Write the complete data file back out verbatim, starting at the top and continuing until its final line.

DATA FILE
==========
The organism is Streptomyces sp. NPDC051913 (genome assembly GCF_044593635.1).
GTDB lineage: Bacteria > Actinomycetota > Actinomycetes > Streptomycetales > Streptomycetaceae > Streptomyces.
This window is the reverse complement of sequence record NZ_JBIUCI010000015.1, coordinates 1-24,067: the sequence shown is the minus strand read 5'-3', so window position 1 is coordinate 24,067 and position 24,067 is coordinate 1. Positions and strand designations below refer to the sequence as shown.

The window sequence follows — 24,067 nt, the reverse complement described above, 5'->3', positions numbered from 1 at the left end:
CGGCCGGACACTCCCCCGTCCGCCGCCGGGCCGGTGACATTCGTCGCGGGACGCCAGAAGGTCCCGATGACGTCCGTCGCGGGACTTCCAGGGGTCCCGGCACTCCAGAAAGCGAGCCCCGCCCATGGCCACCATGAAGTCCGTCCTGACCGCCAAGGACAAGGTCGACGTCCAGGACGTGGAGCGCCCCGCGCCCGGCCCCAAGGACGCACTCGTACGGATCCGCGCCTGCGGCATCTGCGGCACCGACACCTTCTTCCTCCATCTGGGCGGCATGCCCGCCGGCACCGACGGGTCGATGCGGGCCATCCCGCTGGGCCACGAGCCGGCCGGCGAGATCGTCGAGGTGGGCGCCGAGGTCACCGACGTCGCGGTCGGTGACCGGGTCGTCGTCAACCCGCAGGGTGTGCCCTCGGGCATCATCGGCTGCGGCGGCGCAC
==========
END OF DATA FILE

The organism is Streptomyces sp. NPDC051913 (genome assembly GCF_044593635.1).
GTDB lineage: Bacteria > Actinomycetota > Actinomycetes > Streptomycetales > Streptomycetaceae > Streptomyces.
This window is the reverse complement of sequence record NZ_JBIUCI010000015.1, coordinates 1-24,067: the sequence shown is the minus strand read 5'-3', so window position 1 is coordinate 24,067 and position 24,067 is coordinate 1. Positions and strand designations below refer to the sequence as shown.

The window sequence follows — 24,067 nt, the reverse complement described above, 5'->3', positions numbered from 1 at the left end:
CGGCCGGACACTCCCCCGTCCGCCGCCGGGCCGGTGACATTCGTCGCGGGACGCCAGAAGGTCCCGATGACGTCCGTCGCGGGACTTCCAGGGGTCCCGGCACTCCAGAAAGCGAGCCCCGCCCATGGCCACCATGAAGTCCGTCCTGACCGCCAAGGACAAGGTCGACGTCCAGGACGTGGAGCGCCCCGCGCCCGGCCCCAAGGACGCACTCGTACGGATCCGCGCCTGCGGCATCTGCGGCACCGACACCTTCTTCCTCCATCTGGGCGGCATGCCCGCCGGCACCGACGGGTCGATGCGGGCCATCCCGCTGGGCCACGAGCCGGCCGGCGAGATCGTCGAGGTGGGCGCCGAGGTCACCGACGTCGCGGTCGGTGACCGGGTCGTCGTCAACCCGCAGGGTGTGCCCTCGGGCATCATCGGCTGCGGCGGCGCAC